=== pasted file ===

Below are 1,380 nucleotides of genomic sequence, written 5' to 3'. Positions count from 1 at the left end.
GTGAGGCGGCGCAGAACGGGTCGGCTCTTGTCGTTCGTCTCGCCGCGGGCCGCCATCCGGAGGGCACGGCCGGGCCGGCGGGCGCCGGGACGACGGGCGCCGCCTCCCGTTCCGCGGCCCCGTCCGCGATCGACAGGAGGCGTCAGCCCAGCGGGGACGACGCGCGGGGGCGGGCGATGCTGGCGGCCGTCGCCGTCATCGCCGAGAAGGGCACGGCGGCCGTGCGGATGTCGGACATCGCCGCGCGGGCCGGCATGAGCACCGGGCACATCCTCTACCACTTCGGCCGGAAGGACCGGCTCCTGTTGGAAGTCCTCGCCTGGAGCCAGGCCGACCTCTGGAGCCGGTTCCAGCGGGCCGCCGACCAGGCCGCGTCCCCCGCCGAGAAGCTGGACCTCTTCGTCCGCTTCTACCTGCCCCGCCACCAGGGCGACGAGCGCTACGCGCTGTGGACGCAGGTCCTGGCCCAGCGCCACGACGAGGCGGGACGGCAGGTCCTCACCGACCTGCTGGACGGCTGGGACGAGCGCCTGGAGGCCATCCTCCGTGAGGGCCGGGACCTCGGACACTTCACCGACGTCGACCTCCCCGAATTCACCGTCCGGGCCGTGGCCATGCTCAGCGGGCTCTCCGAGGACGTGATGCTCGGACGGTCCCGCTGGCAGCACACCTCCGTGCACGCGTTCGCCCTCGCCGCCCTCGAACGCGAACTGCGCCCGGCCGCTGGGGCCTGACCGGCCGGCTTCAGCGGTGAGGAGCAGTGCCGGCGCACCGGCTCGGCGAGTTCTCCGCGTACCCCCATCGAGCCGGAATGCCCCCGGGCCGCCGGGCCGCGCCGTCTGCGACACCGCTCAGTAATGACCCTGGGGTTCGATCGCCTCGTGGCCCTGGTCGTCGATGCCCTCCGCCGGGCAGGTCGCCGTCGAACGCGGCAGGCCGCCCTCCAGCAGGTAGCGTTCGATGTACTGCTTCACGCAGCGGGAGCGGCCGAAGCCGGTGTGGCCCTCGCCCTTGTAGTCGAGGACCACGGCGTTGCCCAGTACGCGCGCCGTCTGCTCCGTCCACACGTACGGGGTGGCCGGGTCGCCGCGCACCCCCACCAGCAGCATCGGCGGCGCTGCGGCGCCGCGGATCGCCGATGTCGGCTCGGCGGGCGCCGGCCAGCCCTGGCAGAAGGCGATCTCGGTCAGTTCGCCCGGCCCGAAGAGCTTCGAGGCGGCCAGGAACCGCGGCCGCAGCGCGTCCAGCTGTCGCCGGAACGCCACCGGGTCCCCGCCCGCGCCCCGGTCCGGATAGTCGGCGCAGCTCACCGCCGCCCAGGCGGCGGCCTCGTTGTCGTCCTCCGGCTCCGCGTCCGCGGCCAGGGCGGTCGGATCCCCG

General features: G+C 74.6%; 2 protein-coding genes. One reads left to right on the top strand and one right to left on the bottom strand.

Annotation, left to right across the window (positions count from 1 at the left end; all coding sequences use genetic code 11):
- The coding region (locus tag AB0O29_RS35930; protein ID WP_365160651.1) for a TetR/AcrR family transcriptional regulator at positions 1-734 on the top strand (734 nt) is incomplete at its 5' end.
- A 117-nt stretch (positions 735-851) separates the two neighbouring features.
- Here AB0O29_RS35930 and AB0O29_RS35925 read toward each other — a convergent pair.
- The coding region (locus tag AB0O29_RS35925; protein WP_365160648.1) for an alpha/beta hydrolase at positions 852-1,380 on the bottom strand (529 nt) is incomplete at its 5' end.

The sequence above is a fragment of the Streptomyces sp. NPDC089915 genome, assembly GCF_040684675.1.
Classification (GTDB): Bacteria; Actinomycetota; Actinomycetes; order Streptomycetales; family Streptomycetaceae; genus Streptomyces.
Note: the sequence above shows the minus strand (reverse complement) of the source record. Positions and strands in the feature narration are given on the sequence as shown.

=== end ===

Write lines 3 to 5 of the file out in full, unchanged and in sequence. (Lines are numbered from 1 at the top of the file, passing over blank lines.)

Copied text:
General features: G+C 74.6%; 2 protein-coding genes. One reads left to right on the top strand and one right to left on the bottom strand.

Annotation, left to right across the window (positions count from 1 at the left end; all coding sequences use genetic code 11):
- The coding region (locus tag AB0O29_RS35930; protein ID WP_365160651.1) for a TetR/AcrR family transcriptional regulator at positions 1-734 on the top strand (734 nt) is incomplete at its 5' end.